There is no right or wrong way to do this. There is no such thing as the "perfect" board, otherwise they would all look the same. Every SUP is a compromise in some way.
The first decision you have to make is between a displacement or planing hull. A displacement hull (what most people will call a racing SUP) has the enormous advantage of speed. Because of their narrow, toothpick shape, however, they also tend to be very tippy. This is compounded when 100 pounds of gear and fish are added to the board. Because these boards are typically made with lighter and more expensive materials, they also can cost a lot of money. A planing style hull is your standard "surf board" style. These tend to be much slower, wider, and more stable than a race shape. They are also abundant and can often be picked up for incredibly cheap. Ultimately, I always prefer a displacement hull. My number one priority is speed, getting out to the reefs and back as quickly as possible.
Your next decision will be size. The bottom line is this: the more volume a board has, the better it will be for hunting and hauling gear. Most people are at least somewhat limited, however, whether it be by storage, transportation, or just the ability to carry the board. In a race shape, the absolute minimum size I would recommend is 12'6". This is sort of the standard "small" race board size, and they are readily available. Even at 12'6", however, I would recommend looking for a higher-volume specimen. This means looking for a wider, thicker board. I have hunted from race shapes as small as 12'6"x24", and I could only paddle with all my gear in ideal conditions. Also consider that when a lower volume board is weighed down, the speed will be affected much more than a higher volume board carrying the same weight. My recommendation is to stick with a 14' stock race board, if you have the means to store it. The next step up would be what we call an "unlimited" race board, which are typically 17-18'. My current board is 17'. The unlimited boards are ideal, but these are expensive and much more difficult to find, not to mention hard to carry, store, and transport.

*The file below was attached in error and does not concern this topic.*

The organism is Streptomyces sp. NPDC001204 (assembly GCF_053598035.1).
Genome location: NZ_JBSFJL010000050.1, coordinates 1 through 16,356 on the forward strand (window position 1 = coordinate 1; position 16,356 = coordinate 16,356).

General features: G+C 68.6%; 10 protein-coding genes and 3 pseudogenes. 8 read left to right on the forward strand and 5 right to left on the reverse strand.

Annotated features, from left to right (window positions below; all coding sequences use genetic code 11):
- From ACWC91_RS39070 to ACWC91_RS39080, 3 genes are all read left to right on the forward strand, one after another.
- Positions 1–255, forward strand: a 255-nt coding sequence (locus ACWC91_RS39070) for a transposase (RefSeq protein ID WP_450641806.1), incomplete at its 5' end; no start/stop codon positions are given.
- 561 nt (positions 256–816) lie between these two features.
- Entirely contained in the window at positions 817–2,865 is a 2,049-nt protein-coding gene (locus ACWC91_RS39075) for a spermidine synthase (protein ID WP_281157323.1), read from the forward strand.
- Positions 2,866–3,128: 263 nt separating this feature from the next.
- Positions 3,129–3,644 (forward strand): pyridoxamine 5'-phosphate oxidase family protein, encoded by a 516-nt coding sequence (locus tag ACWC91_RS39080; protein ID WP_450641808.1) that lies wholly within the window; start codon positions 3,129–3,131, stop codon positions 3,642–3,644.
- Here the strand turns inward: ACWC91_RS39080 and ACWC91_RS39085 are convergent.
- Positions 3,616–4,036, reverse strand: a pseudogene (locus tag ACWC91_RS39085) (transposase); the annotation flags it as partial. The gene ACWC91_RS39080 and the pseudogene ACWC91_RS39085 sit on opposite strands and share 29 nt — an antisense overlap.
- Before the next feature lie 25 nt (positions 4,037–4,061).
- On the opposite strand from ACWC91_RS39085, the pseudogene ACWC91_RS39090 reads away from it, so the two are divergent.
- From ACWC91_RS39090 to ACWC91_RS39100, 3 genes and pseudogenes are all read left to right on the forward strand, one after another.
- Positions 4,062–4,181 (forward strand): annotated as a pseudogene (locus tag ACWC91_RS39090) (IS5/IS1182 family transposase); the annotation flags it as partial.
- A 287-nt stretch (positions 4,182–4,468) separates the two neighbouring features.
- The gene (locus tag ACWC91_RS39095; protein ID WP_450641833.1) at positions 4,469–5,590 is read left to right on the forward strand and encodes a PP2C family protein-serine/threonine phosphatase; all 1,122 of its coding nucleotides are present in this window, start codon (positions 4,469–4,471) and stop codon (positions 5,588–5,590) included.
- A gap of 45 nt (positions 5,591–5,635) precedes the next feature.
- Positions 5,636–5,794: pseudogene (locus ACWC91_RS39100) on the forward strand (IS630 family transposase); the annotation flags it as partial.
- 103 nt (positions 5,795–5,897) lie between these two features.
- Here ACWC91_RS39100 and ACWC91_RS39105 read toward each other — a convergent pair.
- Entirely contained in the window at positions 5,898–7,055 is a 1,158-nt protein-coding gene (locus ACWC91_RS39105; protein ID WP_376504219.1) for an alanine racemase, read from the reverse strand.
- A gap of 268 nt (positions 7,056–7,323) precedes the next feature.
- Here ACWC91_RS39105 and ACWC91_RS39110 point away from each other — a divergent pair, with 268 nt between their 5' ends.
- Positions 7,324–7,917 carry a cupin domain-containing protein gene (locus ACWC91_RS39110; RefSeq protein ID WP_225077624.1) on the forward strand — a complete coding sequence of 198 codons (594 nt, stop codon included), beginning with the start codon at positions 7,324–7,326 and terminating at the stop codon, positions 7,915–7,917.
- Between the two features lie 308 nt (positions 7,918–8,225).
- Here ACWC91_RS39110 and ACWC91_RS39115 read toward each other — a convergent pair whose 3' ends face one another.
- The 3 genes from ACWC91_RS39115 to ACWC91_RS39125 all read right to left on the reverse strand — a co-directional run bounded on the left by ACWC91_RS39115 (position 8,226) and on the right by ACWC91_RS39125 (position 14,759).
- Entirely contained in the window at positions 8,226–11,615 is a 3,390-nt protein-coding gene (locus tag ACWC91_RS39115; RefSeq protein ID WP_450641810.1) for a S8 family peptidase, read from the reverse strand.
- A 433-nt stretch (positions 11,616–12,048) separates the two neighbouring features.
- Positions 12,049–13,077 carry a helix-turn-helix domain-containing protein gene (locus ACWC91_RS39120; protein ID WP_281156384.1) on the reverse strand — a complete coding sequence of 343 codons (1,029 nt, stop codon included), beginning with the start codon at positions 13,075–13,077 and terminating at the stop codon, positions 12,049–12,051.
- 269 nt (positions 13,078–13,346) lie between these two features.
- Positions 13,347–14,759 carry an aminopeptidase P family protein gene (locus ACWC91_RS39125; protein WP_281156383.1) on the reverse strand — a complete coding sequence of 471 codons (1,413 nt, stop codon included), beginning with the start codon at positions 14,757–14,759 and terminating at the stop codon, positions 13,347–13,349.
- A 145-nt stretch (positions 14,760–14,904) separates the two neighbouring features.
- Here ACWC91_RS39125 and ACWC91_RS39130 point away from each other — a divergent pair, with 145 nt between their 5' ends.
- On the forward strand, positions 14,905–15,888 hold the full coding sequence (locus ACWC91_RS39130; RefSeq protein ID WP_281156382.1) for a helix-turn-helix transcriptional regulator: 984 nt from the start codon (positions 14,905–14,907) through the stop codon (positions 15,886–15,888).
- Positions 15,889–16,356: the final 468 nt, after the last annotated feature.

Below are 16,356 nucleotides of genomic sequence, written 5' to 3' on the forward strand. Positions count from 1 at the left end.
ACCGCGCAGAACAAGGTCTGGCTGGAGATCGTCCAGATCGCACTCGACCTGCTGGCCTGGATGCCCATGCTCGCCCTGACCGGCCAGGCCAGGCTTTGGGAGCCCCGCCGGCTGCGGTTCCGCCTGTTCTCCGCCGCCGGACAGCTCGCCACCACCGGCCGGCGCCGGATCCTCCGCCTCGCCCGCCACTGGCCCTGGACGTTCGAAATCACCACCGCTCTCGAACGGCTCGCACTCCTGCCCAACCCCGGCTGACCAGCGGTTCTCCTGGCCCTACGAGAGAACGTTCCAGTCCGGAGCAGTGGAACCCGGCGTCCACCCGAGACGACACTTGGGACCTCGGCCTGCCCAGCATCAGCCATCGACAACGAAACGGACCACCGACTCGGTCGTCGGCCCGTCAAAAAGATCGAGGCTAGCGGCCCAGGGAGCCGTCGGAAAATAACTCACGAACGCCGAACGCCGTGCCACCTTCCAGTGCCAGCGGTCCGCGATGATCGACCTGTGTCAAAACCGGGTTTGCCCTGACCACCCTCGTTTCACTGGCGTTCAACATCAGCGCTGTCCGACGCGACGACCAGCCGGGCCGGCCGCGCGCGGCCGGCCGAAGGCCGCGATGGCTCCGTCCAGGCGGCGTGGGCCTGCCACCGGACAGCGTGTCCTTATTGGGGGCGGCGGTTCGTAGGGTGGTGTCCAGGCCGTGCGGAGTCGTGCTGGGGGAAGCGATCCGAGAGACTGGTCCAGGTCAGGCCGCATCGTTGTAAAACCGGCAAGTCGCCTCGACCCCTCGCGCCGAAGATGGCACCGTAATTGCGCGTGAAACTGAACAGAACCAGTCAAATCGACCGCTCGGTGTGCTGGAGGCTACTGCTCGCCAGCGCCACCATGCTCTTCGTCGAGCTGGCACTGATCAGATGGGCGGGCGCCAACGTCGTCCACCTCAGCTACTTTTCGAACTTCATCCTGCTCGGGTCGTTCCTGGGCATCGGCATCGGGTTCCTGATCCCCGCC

I have found that there is 1 universal law of diving from a SUP: Anything that is not physically tied to the board will fall off and be lost to the depths. No exceptions. The first thing you're going to need to combat that is a tie down system. There are a few different ways to do this, and we'll explore the ones that have worked best for me.
All of my preferred methods center around using a bungee. To me, this is the most fool proof way to mindlessly keep gear tight to your board. My favorite method is to use GoPro mounts, as pictured below. I use the surf mounts because they have a larger surface area and can handle a higher load. Start by drilling a hole just big enough for a small length of mono to fit through (I use 300# for everything). Take a lighter and heat each end until it mushrooms out just a bit. Let cool, and it'll be stuck there forever.
Make sure that you clean the area you are sticking the mounts to extremely well. I scuff the area with sand paper and then wipe down with alcohol. Stick your mounts on, but let them sit for at least 24 hours before applying the bungee or any other load. After waiting a day, thread your bungee, and you have an extremely durable cargo net. I have some examples going on 2 years that have required no maintenance.
If you are trying to attached gear to a flat section of your board, or simply want to be a little more low-profile, a similar option is to use these small circle mounts with a loop of mono to thread the bungee. I found these to work well but are not as suitable for heavy stress.
Either of these ideas will serve you well. Remember, all of your expensive dive gear depends on your tie downs. If it's not tied down, it WILL go overboard.